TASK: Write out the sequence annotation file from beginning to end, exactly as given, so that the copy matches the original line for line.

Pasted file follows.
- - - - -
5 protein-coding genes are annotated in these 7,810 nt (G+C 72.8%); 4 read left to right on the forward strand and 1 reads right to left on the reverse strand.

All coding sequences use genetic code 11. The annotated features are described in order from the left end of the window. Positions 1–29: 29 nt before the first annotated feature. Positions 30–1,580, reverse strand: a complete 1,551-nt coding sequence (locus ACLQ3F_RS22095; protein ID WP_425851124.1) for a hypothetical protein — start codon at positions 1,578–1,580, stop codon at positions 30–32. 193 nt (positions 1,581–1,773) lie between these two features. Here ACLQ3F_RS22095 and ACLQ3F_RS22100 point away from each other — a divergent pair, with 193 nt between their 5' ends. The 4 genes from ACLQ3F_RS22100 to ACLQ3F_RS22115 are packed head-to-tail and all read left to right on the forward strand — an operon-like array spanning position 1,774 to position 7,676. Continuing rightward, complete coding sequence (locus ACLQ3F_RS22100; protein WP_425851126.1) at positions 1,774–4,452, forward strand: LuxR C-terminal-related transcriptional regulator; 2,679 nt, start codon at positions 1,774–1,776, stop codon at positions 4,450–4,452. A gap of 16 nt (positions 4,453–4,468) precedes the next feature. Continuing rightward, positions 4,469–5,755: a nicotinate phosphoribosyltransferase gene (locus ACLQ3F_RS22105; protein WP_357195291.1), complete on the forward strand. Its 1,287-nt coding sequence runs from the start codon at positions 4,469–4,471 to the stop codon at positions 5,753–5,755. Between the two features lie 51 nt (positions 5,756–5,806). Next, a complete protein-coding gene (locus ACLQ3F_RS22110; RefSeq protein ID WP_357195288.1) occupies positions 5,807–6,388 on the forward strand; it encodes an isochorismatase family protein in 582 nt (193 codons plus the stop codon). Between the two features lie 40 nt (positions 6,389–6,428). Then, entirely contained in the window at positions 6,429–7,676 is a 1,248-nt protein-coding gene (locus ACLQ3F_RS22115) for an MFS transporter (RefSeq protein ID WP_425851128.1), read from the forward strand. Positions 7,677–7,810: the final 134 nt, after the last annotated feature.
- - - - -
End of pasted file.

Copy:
5 protein-coding genes are annotated in these 7,810 nt (G+C 72.8%); 4 read left to right on the forward strand and 1 reads right to left on the reverse strand.

All coding sequences use genetic code 11. The annotated features are described in order from the left end of the window. Positions 1–29: 29 nt before the first annotated feature. Positions 30–1,580, reverse strand: a complete 1,551-nt coding sequence (locus ACLQ3F_RS22095; protein ID WP_425851124.1) for a hypothetical protein — start codon at positions 1,578–1,580, stop codon at positions 30–32. 193 nt (positions 1,581–1,773) lie between these two features. Here ACLQ3F_RS22095 and ACLQ3F_RS22100 point away from each other — a divergent pair, with 193 nt between their 5' ends. The 4 genes from ACLQ3F_RS22100 to ACLQ3F_RS22115 are packed head-to-tail and all read left to right on the forward strand — an operon-like array spanning position 1,774 to position 7,676. Continuing rightward, complete coding sequence (locus ACLQ3F_RS22100; protein WP_425851126.1) at positions 1,774–4,452, forward strand: LuxR C-terminal-related transcriptional regulator; 2,679 nt, start codon at positions 1,774–1,776, stop codon at positions 4,450–4,452. A gap of 16 nt (positions 4,453–4,468) precedes the next feature. Continuing rightward, positions 4,469–5,755: a nicotinate phosphoribosyltransferase gene (locus ACLQ3F_RS22105; protein WP_357195291.1), complete on the forward strand. Its 1,287-nt coding sequence runs from the start codon at positions 4,469–4,471 to the stop codon at positions 5,753–5,755. Between the two features lie 51 nt (positions 5,756–5,806). Next, a complete protein-coding gene (locus ACLQ3F_RS22110; RefSeq protein ID WP_357195288.1) occupies positions 5,807–6,388 on the forward strand; it encodes an isochorismatase family protein in 582 nt (193 codons plus the stop codon). Between the two features lie 40 nt (positions 6,389–6,428). Then, entirely contained in the window at positions 6,429–7,676 is a 1,248-nt protein-coding gene (locus ACLQ3F_RS22115) for an MFS transporter (RefSeq protein ID WP_425851128.1), read from the forward strand. Positions 7,677–7,810: the final 134 nt, after the last annotated feature.